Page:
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Market Voice 9 Nov 2021 - 4 min read

Five steps to remove unconscious bias. It’s not what you think, or is it?

By Michael Stanford - Head of 10 Imagine, National Creative Director, 10 ViacomCBS | Partner Content

Advertising has the power to change perceptions and re-wire our beliefs and our decision making.

I’ll say it: part of my brain is biased, 10 ViacomCBS’ National Creative Director Michael Stanford writes. For some reason, people in advertising recognise that we change others’ perceptions and beliefs but ignore how our own thinking has been shaped. These unconscious patterns are more important, and can be more damaging, than we realise.

Advertising is power (but it’s not always used wisely)

In the world of advertising, truth is fluid. From late night direct response presenters evangelising the healing benefits of a massage chair to ads suggesting fish can be rejected, a soft drink can unify cultures, or a retail purchase can enable a priceless experience. We accept these as good storytelling, creative license, or simply a worthy attempt to avoid boring people to death. Full disclosure – I have worked on all of these campaigns, apart from massage chairs. I’m looking forward to that stage of my career.

We are all aware of the power of memory structures, which explains why you likely just imagined the brands and products I deliberately didn’t mention. Exactly how the Prefrontal Cortex, Hippocampus and Cerebellum juggle the tasks of remembering which brand to choose from remains a mystery.

But we are all aware of the end result. Advertising has the power to change perceptions and re-wire our beliefs and our decision making. But while we readily recognise this power, we often ignore how our own thinking has been shaped. We have unconscious shortcuts to navigate information, we have an attraction to patterns, and our brains automatically find comfort in those who look, think and act like us.

This unconscious bias is in all of us.

I’m going to be really honest: Part of my brain is biased. Just writing those words makes me feel uncomfortable. But we need to acknowledge this to truly shift our thinking and actions. Raising issues on lift walls or adding a mission of inclusion to our email signature are important steps. But that’s just the start. We also need to look deeper at how we think and the way we work.

Bias is not what you think. It’s what you don’t think you are thinking.

The heightened awareness of media responsibility must be applauded. It recognises the cultural influence we have, and the actions we must take to promote a more just and inclusive society. But to truly deliver, we must tackle unconscious bias.

Five steps to changing what we don’t think we are thinking

So what can we do? Here are five ways to tackle the unconscious bias beast:

 

  1. Acknowledge there is a problem. We may believe we work in a progressive, liberal-minded industry, but we are further away than we think. ‘Fck the cupcakes’ - an initiative in the creative industry to highlight, discuss and fight misogyny – focusses on direct and meaningful action rather than a pleasant brunch. We need to do more like this.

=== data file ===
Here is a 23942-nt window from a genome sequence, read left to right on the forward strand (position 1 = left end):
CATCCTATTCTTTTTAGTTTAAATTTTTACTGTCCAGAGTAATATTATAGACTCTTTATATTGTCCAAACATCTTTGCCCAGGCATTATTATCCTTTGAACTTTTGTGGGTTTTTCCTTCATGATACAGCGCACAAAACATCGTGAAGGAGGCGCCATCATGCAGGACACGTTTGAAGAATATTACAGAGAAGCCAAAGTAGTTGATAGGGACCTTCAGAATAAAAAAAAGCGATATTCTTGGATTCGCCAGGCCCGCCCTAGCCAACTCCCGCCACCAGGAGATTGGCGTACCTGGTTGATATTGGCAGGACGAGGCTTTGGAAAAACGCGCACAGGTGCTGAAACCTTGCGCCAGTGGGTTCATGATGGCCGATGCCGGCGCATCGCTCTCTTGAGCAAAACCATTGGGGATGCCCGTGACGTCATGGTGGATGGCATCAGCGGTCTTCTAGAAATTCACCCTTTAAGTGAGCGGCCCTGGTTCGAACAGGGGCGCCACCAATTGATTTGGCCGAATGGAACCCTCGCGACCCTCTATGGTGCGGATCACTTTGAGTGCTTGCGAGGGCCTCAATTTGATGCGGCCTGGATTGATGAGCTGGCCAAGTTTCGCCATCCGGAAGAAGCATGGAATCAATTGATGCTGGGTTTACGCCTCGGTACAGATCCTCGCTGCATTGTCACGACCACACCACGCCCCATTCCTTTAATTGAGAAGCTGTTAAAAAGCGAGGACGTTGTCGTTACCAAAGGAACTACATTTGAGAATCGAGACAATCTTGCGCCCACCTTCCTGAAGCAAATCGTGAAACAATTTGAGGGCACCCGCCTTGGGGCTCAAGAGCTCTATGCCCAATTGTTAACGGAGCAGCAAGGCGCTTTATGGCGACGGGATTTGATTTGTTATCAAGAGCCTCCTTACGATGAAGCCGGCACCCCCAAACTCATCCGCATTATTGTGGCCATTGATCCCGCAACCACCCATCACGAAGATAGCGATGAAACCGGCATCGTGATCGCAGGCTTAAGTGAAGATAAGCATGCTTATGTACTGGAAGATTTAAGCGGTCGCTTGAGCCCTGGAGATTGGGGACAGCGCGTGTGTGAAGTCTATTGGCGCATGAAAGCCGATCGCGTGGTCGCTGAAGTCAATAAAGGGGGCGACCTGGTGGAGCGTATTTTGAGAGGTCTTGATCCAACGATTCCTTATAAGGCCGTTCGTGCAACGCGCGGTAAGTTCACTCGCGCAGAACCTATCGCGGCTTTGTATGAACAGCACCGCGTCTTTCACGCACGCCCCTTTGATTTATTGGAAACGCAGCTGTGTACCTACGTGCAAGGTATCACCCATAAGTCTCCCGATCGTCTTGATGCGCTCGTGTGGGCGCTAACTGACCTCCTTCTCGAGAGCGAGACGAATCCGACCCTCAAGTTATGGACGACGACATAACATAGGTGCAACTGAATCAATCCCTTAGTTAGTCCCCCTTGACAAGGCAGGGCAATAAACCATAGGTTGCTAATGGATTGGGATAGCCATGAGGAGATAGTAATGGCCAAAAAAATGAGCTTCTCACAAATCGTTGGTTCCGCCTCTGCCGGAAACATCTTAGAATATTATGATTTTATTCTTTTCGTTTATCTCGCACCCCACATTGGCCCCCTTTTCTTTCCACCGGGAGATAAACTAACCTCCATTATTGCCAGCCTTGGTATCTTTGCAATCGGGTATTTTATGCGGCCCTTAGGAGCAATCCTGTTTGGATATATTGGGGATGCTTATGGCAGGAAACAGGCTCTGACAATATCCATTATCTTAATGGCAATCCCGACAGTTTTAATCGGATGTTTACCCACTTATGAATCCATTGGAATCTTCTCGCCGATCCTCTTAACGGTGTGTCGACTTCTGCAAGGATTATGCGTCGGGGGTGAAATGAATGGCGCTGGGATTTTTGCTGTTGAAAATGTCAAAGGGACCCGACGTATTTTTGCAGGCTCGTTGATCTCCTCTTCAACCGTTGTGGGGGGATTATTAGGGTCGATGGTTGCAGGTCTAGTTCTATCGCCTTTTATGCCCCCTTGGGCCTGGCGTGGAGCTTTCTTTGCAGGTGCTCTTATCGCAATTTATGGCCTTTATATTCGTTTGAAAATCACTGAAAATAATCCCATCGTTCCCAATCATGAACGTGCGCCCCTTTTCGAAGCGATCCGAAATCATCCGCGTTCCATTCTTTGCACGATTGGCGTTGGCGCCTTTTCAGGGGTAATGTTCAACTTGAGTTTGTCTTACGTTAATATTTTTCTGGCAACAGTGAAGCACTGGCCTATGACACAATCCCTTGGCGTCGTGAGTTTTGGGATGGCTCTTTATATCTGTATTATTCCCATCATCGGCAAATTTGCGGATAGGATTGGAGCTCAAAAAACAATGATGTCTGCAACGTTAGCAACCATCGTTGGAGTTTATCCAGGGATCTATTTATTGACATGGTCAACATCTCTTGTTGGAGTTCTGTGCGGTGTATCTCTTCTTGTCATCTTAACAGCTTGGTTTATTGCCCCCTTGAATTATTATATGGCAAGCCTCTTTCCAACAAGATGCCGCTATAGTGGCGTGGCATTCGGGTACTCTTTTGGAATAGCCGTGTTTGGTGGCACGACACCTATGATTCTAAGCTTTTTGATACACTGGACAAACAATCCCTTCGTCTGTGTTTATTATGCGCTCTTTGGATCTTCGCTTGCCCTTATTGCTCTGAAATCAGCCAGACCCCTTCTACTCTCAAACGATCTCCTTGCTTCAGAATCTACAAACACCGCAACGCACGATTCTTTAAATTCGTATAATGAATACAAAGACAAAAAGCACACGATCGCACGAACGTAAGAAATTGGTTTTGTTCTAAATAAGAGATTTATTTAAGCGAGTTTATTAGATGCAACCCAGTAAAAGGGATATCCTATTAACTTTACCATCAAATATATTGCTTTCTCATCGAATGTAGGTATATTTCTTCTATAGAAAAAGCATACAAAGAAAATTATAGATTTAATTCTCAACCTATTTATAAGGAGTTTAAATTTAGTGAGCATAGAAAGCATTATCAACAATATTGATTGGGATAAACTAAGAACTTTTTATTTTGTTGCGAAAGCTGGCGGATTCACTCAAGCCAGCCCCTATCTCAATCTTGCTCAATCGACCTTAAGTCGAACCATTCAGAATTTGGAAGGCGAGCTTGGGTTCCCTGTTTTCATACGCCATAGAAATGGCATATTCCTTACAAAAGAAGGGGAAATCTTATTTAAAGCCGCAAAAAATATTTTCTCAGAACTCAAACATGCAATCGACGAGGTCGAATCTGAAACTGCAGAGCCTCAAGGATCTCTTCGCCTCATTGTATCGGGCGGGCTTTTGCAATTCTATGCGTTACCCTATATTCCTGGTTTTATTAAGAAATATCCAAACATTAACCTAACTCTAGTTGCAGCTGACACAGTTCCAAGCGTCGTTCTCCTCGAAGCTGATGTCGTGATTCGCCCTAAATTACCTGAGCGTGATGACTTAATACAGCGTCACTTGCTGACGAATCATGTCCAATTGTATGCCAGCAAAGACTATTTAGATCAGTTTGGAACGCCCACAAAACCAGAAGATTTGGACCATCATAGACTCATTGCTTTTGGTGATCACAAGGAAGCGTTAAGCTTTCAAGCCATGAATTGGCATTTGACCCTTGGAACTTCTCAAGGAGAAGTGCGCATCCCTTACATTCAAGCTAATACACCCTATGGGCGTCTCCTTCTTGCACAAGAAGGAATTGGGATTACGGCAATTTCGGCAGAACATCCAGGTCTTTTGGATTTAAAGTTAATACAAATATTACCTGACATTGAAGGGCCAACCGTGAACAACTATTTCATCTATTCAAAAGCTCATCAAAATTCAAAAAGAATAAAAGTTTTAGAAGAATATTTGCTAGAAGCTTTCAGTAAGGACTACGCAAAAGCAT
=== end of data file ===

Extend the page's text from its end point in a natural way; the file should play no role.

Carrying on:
2. Question the way we broadcast and publish. Is there unconscious bias in the casting of a show, the arc of a narrative, or the tone of a presenter? Are we playing to the unconscious bias, stoking a deep prejudice, or provoking a dislike for the different? Are we communicating a point of view that further calcifies prejudiced thinking?
  3. Raise unconscious bias to the conscious level. This means questioning our decisions and assumptions. Does a brief include unconscious bias via a persona or a consumer insight? ‘Lisa is a mum of two who likes to shop’. Really? Maybe we should end all brainstorms or briefings with a question: Has our unconscious bias affected the outcomes, the ideas, or the research itself? This is not about paralysing the process. On the contrary, we will create better more relatable work.
  4. Expand our horizons beyond inner cities. Being around people from different regions of Australia is crucial in changing unconscious bias. Not to mention making us better at connecting and understanding all people, of all ages and backgrounds. Recruitment with this in mind must be a priority for our industry.
  5. Establish training programs to better tackle underlying bias. Recently, I took part in a cultural awareness training session with Mirri Mirri, an Aboriginal-owned company helping all Australians improve understanding of our indigenous cultures. This is part of the ongoing Reconciliation Action Plan at 10 ViacomCBS. Unconscious bias was discussed openly and without judgment. It was an eye opener on how bias permeates society while also looking at ways to address the problem. I truly believe everyone working in our industry should complete this course.

 

But lastly, let’s slow things down. Unconscious bias seems to thrive when we rush. Take the time to reflect and question. Long term change comes from making the right decisions every day.

As an industry famous for persuasion and our ability to find, exaggerate or promote a truth, let’s make sure we are truthful about bias and are making a conscious effort to change the unconscious.
 


 

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